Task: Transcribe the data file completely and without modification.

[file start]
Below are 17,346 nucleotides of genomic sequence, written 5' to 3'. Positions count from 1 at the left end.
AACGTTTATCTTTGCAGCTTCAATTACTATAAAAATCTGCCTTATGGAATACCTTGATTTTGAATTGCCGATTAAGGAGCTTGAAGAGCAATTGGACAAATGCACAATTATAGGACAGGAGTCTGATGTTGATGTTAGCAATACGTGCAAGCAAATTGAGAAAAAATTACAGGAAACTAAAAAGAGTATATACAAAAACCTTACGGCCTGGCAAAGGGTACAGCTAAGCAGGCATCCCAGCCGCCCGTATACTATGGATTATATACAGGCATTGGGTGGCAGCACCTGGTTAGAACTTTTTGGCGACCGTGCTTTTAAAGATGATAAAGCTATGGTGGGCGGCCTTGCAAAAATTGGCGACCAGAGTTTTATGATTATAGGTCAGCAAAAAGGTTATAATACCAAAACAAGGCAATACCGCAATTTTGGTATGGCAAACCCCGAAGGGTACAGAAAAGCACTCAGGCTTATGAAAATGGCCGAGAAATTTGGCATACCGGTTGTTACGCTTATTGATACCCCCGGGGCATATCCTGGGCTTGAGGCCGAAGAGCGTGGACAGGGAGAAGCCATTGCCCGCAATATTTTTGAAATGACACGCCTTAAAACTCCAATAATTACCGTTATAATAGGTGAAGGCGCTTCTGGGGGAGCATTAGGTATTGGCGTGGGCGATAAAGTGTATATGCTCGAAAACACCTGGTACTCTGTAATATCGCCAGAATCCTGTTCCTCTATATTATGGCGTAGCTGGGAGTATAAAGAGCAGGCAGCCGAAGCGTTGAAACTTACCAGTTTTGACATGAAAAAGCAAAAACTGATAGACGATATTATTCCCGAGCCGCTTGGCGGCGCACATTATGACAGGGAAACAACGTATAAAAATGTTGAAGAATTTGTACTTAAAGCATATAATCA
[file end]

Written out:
Below are 17,346 nucleotides of genomic sequence, written 5' to 3'. Positions count from 1 at the left end.
AACGTTTATCTTTGCAGCTTCAATTACTATAAAAATCTGCCTTATGGAATACCTTGATTTTGAATTGCCGATTAAGGAGCTTGAAGAGCAATTGGACAAATGCACAATTATAGGACAGGAGTCTGATGTTGATGTTAGCAATACGTGCAAGCAAATTGAGAAAAAATTACAGGAAACTAAAAAGAGTATATACAAAAACCTTACGGCCTGGCAAAGGGTACAGCTAAGCAGGCATCCCAGCCGCCCGTATACTATGGATTATATACAGGCATTGGGTGGCAGCACCTGGTTAGAACTTTTTGGCGACCGTGCTTTTAAAGATGATAAAGCTATGGTGGGCGGCCTTGCAAAAATTGGCGACCAGAGTTTTATGATTATAGGTCAGCAAAAAGGTTATAATACCAAAACAAGGCAATACCGCAATTTTGGTATGGCAAACCCCGAAGGGTACAGAAAAGCACTCAGGCTTATGAAAATGGCCGAGAAATTTGGCATACCGGTTGTTACGCTTATTGATACCCCCGGGGCATATCCTGGGCTTGAGGCCGAAGAGCGTGGACAGGGAGAAGCCATTGCCCGCAATATTTTTGAAATGACACGCCTTAAAACTCCAATAATTACCGTTATAATAGGTGAAGGCGCTTCTGGGGGAGCATTAGGTATTGGCGTGGGCGATAAAGTGTATATGCTCGAAAACACCTGGTACTCTGTAATATCGCCAGAATCCTGTTCCTCTATATTATGGCGTAGCTGGGAGTATAAAGAGCAGGCAGCCGAAGCGTTGAAACTTACCAGTTTTGACATGAAAAAGCAAAAACTGATAGACGATATTATTCCCGAGCCGCTTGGCGGCGCACATTATGACAGGGAAACAACGTATAAAAATGTTGAAGAATTTGTACTTAAAGCATATAATCA